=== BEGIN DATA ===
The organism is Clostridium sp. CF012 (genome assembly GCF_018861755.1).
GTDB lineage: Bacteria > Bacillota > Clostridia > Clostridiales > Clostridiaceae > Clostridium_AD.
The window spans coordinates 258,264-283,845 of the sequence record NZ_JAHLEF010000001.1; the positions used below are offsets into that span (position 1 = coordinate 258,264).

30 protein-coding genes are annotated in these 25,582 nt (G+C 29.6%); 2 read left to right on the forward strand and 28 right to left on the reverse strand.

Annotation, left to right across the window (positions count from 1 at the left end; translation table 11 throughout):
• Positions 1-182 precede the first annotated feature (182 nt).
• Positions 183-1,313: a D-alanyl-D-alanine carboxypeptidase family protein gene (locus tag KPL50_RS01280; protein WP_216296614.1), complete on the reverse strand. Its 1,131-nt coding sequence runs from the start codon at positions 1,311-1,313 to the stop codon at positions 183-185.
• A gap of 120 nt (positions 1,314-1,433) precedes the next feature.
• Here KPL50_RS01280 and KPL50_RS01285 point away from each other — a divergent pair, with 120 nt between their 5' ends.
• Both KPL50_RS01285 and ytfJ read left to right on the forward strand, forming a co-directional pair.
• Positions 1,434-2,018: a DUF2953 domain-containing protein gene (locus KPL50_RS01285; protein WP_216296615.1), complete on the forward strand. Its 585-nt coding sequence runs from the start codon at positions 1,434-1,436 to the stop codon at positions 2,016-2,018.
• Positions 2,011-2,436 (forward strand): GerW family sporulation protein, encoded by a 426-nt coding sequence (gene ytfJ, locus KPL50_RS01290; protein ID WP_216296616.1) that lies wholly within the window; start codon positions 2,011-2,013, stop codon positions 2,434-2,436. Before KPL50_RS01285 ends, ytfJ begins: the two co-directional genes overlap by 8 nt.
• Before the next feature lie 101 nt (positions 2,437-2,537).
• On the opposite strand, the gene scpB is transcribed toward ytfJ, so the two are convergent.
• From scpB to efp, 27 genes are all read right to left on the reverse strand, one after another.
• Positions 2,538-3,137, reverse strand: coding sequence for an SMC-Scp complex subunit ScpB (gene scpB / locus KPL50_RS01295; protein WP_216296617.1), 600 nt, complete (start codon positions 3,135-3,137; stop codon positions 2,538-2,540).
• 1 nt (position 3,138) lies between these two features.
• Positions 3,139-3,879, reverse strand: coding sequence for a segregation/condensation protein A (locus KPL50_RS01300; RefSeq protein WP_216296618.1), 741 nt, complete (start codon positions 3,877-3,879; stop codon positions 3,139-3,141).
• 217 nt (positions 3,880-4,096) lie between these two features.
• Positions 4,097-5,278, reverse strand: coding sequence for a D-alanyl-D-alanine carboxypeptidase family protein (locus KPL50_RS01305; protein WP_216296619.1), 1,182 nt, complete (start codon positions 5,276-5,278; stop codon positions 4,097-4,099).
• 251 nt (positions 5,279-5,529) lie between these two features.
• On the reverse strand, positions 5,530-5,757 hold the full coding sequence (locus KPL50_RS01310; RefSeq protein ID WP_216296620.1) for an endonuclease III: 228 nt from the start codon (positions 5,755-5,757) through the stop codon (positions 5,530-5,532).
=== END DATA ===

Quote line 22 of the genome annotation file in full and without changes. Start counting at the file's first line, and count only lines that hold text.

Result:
• On the reverse strand, positions 5,530-5,757 hold the full coding sequence (locus KPL50_RS01310; RefSeq protein ID WP_216296620.1) for an endonuclease III: 228 nt from the start codon (positions 5,755-5,757) through the stop codon (positions 5,530-5,532).